Annual Report Finds Harvard Kennedy School Faculty Remains Largely White, Male
Harvard Square Celebrates Oktoberfest
Harvard Corporation Members Donated Big to Democrats in 2020 Elections
City Council Candidates Propose Strategies for Supporting Low-Income Residents at Virtual Forum
FAS Dean Gay Hopes to Update Affiliates on Ethnic Studies Search by Semester’s End
Harvard has partnered with the Allston Brighton Community Development Corporation to form a novel homeownership initiative intended to stymie a destabilizing trend—the increasing number of transient renters in the Allston-Brighton area.
A few months ago, Bettina Hein, founder and CEO of a YouTube advertising technology company, was reaching the end of her rope. Hein, who at that time lived in Cambridge with her husband and two young children, was struggling to find a new house in Brighton.
Hein finally found the perfect home, located within a seven-minute walk of the school her children will attend, only to be outbid.
“The market is really tight in that area,” Hein said. “There’s about an average of one house a month coming on the market.”
Though she did not know it then, Hein had been outbid by the ABCDC, an organization dedicated to creating affordable housing and educating first-time home buyers, which bought the house as part of its All Bright Homeownership Program.
So far, the homeownership initiative has bought three homes and resold two, according to Valerie K. Frias, the associate director of the ABCDC. One of those ended up being Bettina Hein’s dream home, which she eventually bought.
The ABCDC initiative began as an idea roughly four years ago and was first implemented last summer, Frias said. Overseen directly by the ABCDC, the program buys up homes in Allston and Brighton and resells them under an owner-occupancy deed restriction, which stipulates that the owner must live on the property.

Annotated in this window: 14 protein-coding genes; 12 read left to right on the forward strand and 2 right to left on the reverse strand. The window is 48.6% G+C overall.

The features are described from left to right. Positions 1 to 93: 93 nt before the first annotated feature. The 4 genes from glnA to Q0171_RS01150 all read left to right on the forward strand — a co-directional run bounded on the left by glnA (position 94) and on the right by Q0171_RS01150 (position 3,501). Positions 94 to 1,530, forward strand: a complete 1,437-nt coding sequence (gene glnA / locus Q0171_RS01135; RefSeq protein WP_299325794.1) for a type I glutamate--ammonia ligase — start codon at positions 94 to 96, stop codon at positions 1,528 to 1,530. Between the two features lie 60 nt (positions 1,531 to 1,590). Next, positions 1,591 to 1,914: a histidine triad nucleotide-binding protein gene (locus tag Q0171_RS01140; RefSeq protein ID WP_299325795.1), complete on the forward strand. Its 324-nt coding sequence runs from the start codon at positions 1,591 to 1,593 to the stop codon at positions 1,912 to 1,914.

“The goal is to increase owner occupancy and stability to bring a real sense of community,” Frias said. She added that the program “is designed to essentially stem the investor trends in the north Allston, north Brighton neighborhood.”
In recent years, investors both foreign and domestic have come to dominate the housing market in Allston and Brighton, overpaying for area homes with ready cash and then converting them to profitable rental units.
Recognizing investors’ chokehold on the market, Harvard “committed to contribute” to the new homeownership program after discussions with local residents, according to Harvard spokesperson Brigid O’Rourke. The University donated $3 million to the initiative as part of its community benefits package, detailed in the master plan for its Allston developments.
“Harvard provided [the] grant money that became the foundation for the program,” said Sarah Kitterman, senior loan officer at Boston Community Capital, a nonprofit community development financial institution that backs the homeownership initiative.
Kitterman said Harvard’s $3 million constituted a “critical layer of equity capital” which the ABCDC could then leverage to raise more money. Armed with Harvard funding, the fledgling program approached BCC for a loan.
BCC did not disappoint, providing up to $5 million for a line of credit. In total, the homeownership program has easy access to $8 million, enabling it to act “very quickly” when purchasing property and thus making the program competitive with cash-paying investors, according to Kitterman.
“This program is the first of its kind in the nation,” O’Rourke wrote in an emailed statement. “[It] exemplifies the real impact that can emerge from leveraging shared resources.”
Indeed, the program has already had made an impact. Just weeks after outbidding the Heins for the house, the ABCDC put the property up for sale again. “We were thrilled,” Hein said.
Despite an increase in price, Hein and her husband jumped at the opportunity to buy the house after meeting with Frias and learning about the homeownership program.
“Did I resent having to pay 40 grand more than I wanted to? Yeah,” said Hein. “But I got the house I wanted and I do think it’s in general a good thing for the neighborhood, I’m super happy that they’re doing this.”
She added that the program must walk “a fine line” in future, taking care not to drive up prices in the area to the detriment of lower-income families. In the end, however, she said she believes the program’s positive impact outweighs any increase in prices.
Upon learning of Harvard’s role in the program, Hein laughed.
“Honestly, Harvard is a contributor to the price inflation [here],” she said. “So I think they’re wise to do that.”
–Staff writer Hannah Natanson can be reached at email@example.com. Follow her on Twitter @hannah_natanson.
Want to keep up with breaking news? Subscribe to our email newsletter.